September 18, 2021 - February 19, 2022

Opening: September 18, 2021, 2:00 PM – 5:00 PM

3401 W. 43rd Place, Los Angeles, 90008

 

Blondell Cummings: Dance as Moving Pictures sheds new light on the pivotal work of African American choreographer and video artist Blondell Cummings (American, 1944-2015).  Through a unique movement vocabulary that she called “moving pictures,” Cummings made dance that combined the visual imagery of photography and the kinetic energy of movement to explore the emotional details of daily rituals, as well as the intimacy of black home life. Her gestures often stemmed from personal memories, community workshops, and photographs. In 1978 Cummings formed the Cycle Arts Foundation, a discussion/performance workshop focused on familial issues including menopause, caregiving, and rituals of the everyday. Cummings is considered a foundational figure in dance for her ability to bridge postmodern dance experimentation and black dance traditions. In her most well-known work Chicken Soup (1981), Cummings remembered the family kitchen as a basis for her choreography. In 2006, the dance was deemed an American Masterpiece by the National Endowment for the Arts.

Cummings’ career reflects her dynamic interests in movement that bridged post-modern and black dance forms along with moving images. She trained in modern dance traditions in the schools of Martha Graham, Jose Limon, and Alvin Ailey, and studied with Eleo Pomare, Pearl Primus, and Walter Nicks. From 1969-79 she danced with Meredith Monk’s company, The House. In 1982 she was part of Ishmael Houston-Jones’ groundbreaking dance exhibition Parallels, which featured a new generation of black dancers whose conceptual and aesthetic concerns reconsidered the traditions and the future of black dance. That same year she collaborated with sculptor and performance artist Senga Nengudi and musician Yasunao Tone in a performance for Just Above Midtown Gallery. Cummings appeared in several experimental moving image works including Yvonne Rainer’s Kristina Talking Pictures (1976), Phillip Mallory Jones’ No Crystal Stair (1977), and Shirley Clarke’s A Visual Diary (1980).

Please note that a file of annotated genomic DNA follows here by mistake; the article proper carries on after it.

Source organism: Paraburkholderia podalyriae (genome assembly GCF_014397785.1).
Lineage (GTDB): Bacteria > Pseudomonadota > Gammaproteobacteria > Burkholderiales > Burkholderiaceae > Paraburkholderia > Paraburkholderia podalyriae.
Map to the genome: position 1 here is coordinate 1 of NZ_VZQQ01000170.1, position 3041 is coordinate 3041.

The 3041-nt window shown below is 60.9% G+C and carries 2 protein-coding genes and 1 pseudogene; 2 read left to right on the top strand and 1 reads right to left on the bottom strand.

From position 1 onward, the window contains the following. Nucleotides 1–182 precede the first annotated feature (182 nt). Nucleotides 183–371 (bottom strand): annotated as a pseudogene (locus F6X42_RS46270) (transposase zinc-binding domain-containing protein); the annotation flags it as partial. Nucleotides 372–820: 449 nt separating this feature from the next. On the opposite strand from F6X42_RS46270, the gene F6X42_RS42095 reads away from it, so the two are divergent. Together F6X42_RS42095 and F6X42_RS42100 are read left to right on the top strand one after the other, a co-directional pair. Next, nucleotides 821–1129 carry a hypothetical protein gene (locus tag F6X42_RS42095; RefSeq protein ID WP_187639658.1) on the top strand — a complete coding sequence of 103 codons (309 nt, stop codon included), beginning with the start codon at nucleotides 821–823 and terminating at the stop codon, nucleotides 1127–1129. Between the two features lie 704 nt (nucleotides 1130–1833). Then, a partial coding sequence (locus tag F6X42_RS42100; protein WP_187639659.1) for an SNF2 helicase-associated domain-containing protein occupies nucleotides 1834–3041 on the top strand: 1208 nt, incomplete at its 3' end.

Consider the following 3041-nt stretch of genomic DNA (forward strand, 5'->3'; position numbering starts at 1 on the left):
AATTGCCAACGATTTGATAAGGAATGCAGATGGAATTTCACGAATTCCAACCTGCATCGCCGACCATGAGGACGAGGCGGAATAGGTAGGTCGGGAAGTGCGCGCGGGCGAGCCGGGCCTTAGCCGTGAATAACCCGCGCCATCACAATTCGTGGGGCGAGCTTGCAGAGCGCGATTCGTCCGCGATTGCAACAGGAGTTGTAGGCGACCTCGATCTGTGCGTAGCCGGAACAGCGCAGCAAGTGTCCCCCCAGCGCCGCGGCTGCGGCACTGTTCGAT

The exhibition draws largely from Cummings’ personal video archive of rarely seen works. Alongside performance documentation, the exhibition will also feature interviews, photographs, and her lesser known dance films, including Cycles (1978) and In Night Stir (1983). Together they reveal the artist’s commitment to multidisciplinary art-making that often combined dance with elements of theater, text, photography, and the moving image. This is the first museum exhibition and book dedicated to the artist. Blondell Cummings: Dance as Moving Pictures is a collaboration between Art + Practice and the Getty Research Institute’s African American Art History Initiative. Cummings’ video archive is in the special collections of the Jerome Robbins Dance Division of New York Public Library. 

As part of this exhibition, the Getty Research Institute developed a research guide to support the study of Cummings. To view the guide and its supporting resources, including extensive information on Cummings, notable GRI collections, notable external collections, theory and criticism on performance, moving images and visual art as well as curriculum resources, please access the guide and resources HERE.

If interested in scheduling an educational tour of Blondell Cummings: Dance as Moving Pictures, please contact office@artandpractice.org or (323) 337-6887.

This exhibition is co-organized by Art + Practice and the Getty Research Institute, and co-curated by Kristin Juarez, Research Specialist; Rebecca Peabody, Head, Research Projects & Academic Outreach; and Glenn Phillips, Curator and Head of Modern & Contemporary Collections, with curatorial and research assistance from Samantha Gregg and Alex Jones.

Blondell Cummings: Dance as Moving Pictures is generously supported by Maria Hummer-Tuttle and Robert Holmes Tuttle, with additional support from Gary and Kathi Cypres, and Michael Rubel and Kristin Rey. 

Special acknowledgement is given to the Jerome Robbins Dance Division of New York Public Library and the Blondell Cummings Estate.